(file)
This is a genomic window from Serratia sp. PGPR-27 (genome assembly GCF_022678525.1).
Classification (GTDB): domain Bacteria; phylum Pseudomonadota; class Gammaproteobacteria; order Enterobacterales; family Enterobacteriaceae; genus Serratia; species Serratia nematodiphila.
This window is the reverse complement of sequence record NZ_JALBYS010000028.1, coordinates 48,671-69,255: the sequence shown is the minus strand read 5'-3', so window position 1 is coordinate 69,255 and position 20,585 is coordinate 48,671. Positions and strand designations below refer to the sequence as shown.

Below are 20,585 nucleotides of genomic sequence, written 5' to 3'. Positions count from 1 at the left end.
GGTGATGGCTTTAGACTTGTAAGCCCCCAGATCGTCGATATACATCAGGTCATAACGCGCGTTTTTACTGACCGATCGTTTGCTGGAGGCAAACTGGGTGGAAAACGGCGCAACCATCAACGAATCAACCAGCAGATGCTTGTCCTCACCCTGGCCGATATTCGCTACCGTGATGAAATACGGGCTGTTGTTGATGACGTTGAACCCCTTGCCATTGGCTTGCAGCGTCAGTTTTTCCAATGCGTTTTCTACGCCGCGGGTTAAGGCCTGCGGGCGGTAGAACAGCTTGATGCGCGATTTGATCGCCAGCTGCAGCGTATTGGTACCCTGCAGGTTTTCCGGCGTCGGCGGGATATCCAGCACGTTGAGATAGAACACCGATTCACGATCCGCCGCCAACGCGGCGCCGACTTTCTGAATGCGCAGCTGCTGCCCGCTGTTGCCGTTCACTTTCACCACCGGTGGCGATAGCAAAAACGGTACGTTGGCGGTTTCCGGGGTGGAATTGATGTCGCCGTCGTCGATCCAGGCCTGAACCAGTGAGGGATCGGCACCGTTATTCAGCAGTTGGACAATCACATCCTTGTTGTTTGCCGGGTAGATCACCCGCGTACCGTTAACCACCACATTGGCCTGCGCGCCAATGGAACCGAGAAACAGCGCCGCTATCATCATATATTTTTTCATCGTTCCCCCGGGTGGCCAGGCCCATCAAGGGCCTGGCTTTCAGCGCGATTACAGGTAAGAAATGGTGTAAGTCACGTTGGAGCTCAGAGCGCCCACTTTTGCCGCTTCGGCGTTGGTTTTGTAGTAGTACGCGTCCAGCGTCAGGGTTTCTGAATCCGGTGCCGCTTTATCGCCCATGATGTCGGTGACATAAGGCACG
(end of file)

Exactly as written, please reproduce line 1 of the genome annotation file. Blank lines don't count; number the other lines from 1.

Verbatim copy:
This is a genomic window from Serratia sp. PGPR-27 (genome assembly GCF_022678525.1).